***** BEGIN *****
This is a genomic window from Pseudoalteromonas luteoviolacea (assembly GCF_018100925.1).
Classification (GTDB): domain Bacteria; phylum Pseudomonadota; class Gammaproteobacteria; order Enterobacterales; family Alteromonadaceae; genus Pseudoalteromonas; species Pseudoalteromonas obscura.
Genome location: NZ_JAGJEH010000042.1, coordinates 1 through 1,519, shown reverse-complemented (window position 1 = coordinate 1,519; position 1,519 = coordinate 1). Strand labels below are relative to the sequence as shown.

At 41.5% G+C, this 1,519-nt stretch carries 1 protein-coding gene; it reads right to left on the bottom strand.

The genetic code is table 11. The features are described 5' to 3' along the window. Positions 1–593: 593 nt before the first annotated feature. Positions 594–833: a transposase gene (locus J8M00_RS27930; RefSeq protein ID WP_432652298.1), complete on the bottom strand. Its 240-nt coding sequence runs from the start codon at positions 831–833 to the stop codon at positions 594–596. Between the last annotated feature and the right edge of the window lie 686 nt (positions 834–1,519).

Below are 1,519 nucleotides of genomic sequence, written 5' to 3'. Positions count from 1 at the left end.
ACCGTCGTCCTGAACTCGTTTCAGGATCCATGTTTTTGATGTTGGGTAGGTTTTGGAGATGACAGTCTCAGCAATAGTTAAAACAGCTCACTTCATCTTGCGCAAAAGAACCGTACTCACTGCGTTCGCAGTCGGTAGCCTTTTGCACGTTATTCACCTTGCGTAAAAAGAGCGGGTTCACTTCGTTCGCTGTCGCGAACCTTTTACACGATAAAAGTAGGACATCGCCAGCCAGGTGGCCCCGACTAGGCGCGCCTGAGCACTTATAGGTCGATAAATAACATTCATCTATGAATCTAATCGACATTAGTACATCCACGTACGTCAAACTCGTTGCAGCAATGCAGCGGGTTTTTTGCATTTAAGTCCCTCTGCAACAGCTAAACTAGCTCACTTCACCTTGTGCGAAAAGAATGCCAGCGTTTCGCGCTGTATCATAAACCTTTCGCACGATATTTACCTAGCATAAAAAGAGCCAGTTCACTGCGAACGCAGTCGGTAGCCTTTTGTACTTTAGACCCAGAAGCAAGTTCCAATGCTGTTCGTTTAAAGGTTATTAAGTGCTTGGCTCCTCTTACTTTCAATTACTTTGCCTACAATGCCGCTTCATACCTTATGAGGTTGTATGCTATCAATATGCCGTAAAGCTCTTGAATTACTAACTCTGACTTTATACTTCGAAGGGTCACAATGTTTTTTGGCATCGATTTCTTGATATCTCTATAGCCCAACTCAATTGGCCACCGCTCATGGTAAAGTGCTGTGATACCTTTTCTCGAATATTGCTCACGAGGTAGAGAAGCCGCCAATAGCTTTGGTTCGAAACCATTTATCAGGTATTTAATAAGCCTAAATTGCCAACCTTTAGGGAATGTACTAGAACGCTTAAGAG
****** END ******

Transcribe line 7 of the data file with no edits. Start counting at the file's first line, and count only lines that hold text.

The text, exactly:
ACCGTCGTCCTGAACTCGTTTCAGGATCCATGTTTTTGATGTTGGGTAGGTTTTGGAGATGACAGTCTCAGCAATAGTTAAAACAGCTCACTTCATCTTGCGCAAAAGAACCGTACTCACTGCGTTCGCAGTCGGTAGCCTTTTGCACGTTATTCACCTTGCGTAAAAAGAGCGGGTTCACTTCGTTCGCTGTCGCGAACCTTTTACACGATAAAAGTAGGACATCGCCAGCCAGGTGGCCCCGACTAGGCGCGCCTGAGCACTTATAGGTCGATAAATAACATTCATCTATGAATCTAATCGACATTAGTACATCCACGTACGTCAAACTCGTTGCAGCAATGCAGCGGGTTTTTTGCATTTAAGTCCCTCTGCAACAGCTAAACTAGCTCACTTCACCTTGTGCGAAAAGAATGCCAGCGTTTCGCGCTGTATCATAAACCTTTCGCACGATATTTACCTAGCATAAAAAGAGCCAGTTCACTGCGAACGCAGTCGGTAGCCTTTTGTACTTTAGACCCAGAAGCAAGTTCCAATGCTGTTCGTTTAAAGGTTATTAAGTGCTTGGCTCCTCTTACTTTCAATTACTTTGCCTACAATGCCGCTTCATACCTTATGAGGTTGTATGCTATCAATATGCCGTAAAGCTCTTGAATTACTAACTCTGACTTTATACTTCGAAGGGTCACAATGTTTTTTGGCATCGATTTCTTGATATCTCTATAGCCCAACTCAATTGGCCACCGCTCATGGTAAAGTGCTGTGATACCTTTTCTCGAATATTGCTCACGAGGTAGAGAAGCCGCCAATAGCTTTGGTTCGAAACCATTTATCAGGTATTTAATAAGCCTAAATTGCCAACCTTTAGGGAATGTACTAGAACGCTTAAGAG